Ever loving God, you have brought us together and empowered us to serve as your disciples. We ask you to guide and bless us as we strive to tell the Good News of your love; teach and nurture all believers; tend to the human condition; transform and reconcile the world as Christ has shown us; and treasure your creation and our salvation through Jesus Christ. May we be engulfed in your love and blessings as we live out the mission and work you have given us, through Jesus Christ, who lives with you and the Holy Spirit for ever and ever. Amen.
Before EYE14: New Community youth event
Prior to the inauguration of EYE14, there will be a New Community event July 7-9.
The purposes for the New Community event at the EYE14 is to gather youth from the various ethnic constituencies for conversations around the social issues of the day; to build capacities for their personal interaction; and to become agents of transformation to participate in forming the model of the beauty of the church and in reconciling the world to God and one another in Christ.
Following the conference, New Community Youth participants will join their diocesan delegations for EYE14.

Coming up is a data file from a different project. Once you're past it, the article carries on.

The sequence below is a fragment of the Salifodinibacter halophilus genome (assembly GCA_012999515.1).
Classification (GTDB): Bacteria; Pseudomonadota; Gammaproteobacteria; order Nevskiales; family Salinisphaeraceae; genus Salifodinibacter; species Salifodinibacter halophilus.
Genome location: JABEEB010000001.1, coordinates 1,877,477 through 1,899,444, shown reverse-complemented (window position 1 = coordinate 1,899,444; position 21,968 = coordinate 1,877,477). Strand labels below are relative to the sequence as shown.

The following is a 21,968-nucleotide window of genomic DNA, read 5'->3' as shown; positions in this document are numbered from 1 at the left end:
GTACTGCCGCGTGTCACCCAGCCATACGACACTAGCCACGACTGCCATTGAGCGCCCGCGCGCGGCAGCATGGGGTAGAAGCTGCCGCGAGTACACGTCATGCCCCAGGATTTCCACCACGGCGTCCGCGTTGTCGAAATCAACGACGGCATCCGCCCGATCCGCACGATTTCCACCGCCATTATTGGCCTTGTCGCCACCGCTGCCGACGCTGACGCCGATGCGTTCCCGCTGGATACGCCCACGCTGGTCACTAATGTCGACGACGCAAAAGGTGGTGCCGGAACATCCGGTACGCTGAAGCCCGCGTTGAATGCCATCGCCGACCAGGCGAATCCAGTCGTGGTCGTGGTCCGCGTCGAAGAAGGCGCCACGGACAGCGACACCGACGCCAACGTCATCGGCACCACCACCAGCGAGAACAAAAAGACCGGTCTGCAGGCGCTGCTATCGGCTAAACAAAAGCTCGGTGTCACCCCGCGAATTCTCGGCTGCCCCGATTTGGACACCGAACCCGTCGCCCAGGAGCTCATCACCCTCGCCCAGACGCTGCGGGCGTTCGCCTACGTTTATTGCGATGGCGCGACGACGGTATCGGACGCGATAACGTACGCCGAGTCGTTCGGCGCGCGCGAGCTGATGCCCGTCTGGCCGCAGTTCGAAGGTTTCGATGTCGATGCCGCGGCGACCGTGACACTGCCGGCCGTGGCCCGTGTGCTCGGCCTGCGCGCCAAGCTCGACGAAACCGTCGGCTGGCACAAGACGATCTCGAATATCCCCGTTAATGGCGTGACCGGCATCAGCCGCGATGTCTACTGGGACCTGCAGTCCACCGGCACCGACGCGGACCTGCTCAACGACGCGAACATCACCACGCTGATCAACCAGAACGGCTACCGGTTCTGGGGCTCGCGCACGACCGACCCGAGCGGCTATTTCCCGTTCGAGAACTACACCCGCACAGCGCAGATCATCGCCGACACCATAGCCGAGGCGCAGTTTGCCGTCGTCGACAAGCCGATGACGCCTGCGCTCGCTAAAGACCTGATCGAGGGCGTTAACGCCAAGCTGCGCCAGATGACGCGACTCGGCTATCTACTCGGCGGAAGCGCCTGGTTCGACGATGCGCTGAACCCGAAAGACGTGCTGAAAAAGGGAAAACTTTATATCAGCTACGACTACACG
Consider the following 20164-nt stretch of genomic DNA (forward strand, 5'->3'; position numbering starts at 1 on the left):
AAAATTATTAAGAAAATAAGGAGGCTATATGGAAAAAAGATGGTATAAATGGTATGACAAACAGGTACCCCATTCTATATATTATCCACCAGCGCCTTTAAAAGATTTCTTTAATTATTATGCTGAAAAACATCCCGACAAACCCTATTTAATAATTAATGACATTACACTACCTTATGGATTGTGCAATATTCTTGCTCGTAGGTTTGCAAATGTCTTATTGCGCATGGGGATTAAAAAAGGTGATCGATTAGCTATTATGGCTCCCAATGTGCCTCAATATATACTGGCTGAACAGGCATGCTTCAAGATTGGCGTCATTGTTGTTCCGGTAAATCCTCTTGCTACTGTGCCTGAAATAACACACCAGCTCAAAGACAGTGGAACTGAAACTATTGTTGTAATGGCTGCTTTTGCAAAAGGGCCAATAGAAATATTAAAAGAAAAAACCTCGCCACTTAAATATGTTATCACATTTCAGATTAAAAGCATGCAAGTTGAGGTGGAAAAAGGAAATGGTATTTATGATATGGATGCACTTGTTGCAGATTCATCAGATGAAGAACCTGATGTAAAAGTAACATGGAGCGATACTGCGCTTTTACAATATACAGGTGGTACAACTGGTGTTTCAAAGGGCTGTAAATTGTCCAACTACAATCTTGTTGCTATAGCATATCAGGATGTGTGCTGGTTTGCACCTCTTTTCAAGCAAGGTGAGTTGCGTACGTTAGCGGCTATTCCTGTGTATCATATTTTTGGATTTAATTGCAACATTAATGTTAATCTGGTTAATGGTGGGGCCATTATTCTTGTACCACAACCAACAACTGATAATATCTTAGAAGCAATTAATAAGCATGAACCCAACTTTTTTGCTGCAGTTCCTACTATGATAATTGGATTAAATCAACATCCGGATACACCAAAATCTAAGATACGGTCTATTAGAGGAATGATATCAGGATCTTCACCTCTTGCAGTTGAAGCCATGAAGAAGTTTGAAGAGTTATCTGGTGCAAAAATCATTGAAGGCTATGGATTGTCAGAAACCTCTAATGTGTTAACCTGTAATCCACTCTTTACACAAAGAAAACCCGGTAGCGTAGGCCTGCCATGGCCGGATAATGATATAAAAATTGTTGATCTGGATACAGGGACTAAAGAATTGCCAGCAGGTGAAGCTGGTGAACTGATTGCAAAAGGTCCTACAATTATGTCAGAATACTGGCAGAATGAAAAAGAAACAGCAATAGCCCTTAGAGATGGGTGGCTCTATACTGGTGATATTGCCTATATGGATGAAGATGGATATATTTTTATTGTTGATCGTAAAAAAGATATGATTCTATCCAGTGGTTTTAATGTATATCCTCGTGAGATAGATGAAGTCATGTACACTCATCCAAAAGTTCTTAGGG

- New Community info here
- Follow New Community Youth at #EYE14 or #NewCommunity.
- The New Community youth event is sponsored by The Diversity and Ethnic Ministries Team of The Episcopal Church. For more information, contact the Rev. Angela Ifill.
After EYE14: 3 Days of Urban Mission
Following EYE14, on July 13 – 16, more than 350 will participate in 3 Days of Urban Mission, an opportunity for many to engage mission in an urban environment. Activities include hands-on labor, which might include everything from painting and hauling debris to childcare and preparing meals. Info here
Planning team members are:
- Thomas Alexander, Diocese of Arkansas, Province 7
- Madeline Carroll, Diocese of Milwaukee, Province 5
- Whitney Chapman, Diocese of West Virginia, Province 3
- Ariana Gonzalez-Bonillas, Diocese of Arizona, Province 8
- Lillian Hardaway, Diocese of Upper South Carolina, Province 4
- Angela Hudnell, Diocese of Ohio, Province 5
- Cydney Jackson, Diocese of San Diego, Province 8
- Casey Nakamura, Diocese of Hawaii, Province 8
- Kayden Nasworthy, Diocese of Massachusetts, Province 1
- Joseph Prickett, Diocese of Nebraska, Province 6
- Justin Thao, Diocese of Minnesota, Province 6
- Hauseng Vang, Diocese of Minnesota, Province 6
- Roger Villatoro, Diocese of Southeast Florida, Province 4
- Rosanna Vizcaino, Diocese of the Dominican Republic, Province 9
- Arlette Benoit, Diocese of Atlanta, Province 4
- Vincent Black, Diocese of Ohio, Province 5
- Randy Callender, Diocese of Maryland, Province 3
- Cookie Cantwell, Diocese of East Carolina, Province 4
- Randall Curtis, Diocese of Arizona, Province 7